Lori Thatcher

Writing and Thinking about writing



It was long after my father died that I realized I had no idea of who he really was. I didn’t know what he thought or dreamed about or even much of what he liked. I never asked him. He seemed to have a gift of taking away my voice. In my memories of my childhood, I see myself, for the most part, as mute in his presence.

Our only meeting place seemed to be horses, riding together and going to the events I participated in as a teenager. It was the closest connection we had, but even around the horses, disapproval hovered like a stifling cloud in the air. I was never quite good enough, fast enough, sharp enough. I didn’t mount cleanly and my balance wasn’t as good as it should be and if I only weighed 20 pounds less, I would be able to beat anyone.

            We were going out for a hamburger after the show at the Montague Homecoming Fair and I was looking forward to parking at the A&W and ordering a cold root beer in a frosty heavy glass mug which the car hop would place on a tray clamped to the car window. We detoured down Davis Street and pulled into the driveway beside Mrs. McCloud’s house where she was sitting on the side porch.  I thought for a second my father was going to brag about my championship ribbon. It was beautiful, with a gold medallion and three streamers, red, yellow and blue. And he did, sort of. He held up the ribbon and she clapped her hands, but then he held up my five second-place red ribbons and said “How do you like my second place daughter?”

I cringed, but I also felt a white hot ball of fury in my stomach. The championship was awarded for the highest combined points of the day, and although five people had won first places in front of my five second places, they were five different people and they each had less cumulative points than I did. Today had been a rare time when I didn’t get at least one first place, and I still won the championship.

There were robins hopping around on the lawn of the house next to the driveway. I remember I focused on them trying to guess which one would find a worm first. If I concentrated hard enough, I hardly could hear the rest of their conversation.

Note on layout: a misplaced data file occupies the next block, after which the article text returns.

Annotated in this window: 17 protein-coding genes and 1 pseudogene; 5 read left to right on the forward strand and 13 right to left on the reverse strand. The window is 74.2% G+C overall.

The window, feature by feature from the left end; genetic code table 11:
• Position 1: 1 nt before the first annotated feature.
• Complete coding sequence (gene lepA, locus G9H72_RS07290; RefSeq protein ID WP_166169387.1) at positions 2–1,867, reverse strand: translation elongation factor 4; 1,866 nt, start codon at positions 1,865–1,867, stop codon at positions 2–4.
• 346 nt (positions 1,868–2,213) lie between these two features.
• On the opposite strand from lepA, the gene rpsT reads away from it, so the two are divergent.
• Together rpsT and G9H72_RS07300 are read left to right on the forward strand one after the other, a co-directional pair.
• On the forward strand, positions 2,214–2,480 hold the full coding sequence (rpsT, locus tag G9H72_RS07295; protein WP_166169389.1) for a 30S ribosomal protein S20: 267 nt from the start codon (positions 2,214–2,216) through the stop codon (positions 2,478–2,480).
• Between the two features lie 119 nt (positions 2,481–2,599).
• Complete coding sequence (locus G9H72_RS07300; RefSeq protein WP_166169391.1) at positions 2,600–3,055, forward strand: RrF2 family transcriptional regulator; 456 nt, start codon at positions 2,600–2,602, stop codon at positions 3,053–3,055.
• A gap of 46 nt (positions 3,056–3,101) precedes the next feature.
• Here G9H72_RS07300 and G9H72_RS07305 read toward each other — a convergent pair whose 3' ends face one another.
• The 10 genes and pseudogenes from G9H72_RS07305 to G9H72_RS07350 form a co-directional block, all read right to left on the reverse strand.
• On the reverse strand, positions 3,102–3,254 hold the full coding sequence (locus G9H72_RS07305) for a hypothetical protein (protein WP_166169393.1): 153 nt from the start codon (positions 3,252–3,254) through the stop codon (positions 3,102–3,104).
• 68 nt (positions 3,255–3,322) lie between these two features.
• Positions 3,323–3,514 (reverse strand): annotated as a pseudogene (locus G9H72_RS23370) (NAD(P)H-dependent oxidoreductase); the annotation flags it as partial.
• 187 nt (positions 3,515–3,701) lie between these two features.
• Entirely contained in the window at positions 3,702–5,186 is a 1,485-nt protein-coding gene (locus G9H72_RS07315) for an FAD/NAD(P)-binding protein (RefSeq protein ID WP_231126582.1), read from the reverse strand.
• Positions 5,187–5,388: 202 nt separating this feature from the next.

3 thoughts on “Ribbons

  1. That’s a rather sad story. I can only try to imagine what that must have felt like.

    I never had any experience like that with my mum, but a few years after her passing, I too realized that I didn’t know her at all. She talked A LOT, but never about anything personal and I hardly ever asked. My father passed away when I was two and now I’m left with all the questions that will never be answered.

    • Yes, I agree it was rather sad, but it is part of my story.

      Many kids grow up not really knowing their parents. They don’t even realize they will want to know more at some time and if they do have questions, many don’t know how to ask them. At some point, it’s too late and then perhaps they will have questions that remain unanswered.

      I do find, however, that looking at what happened in my family allows me to turn a kind eye on my parents with all their faults and deficiencies.

  2. You are absolutely right, Lori, that knowing our parents’ pain causes us to understand their failures. In the same way, knowing our pain will help our children understand our failures. And who doesn’t need that?
    The most unkind family member I know of suffered a horrible life or rejection from her parents. Knowing that helps me brave her unkindness with charity.
    Good writing, too. Attracting.

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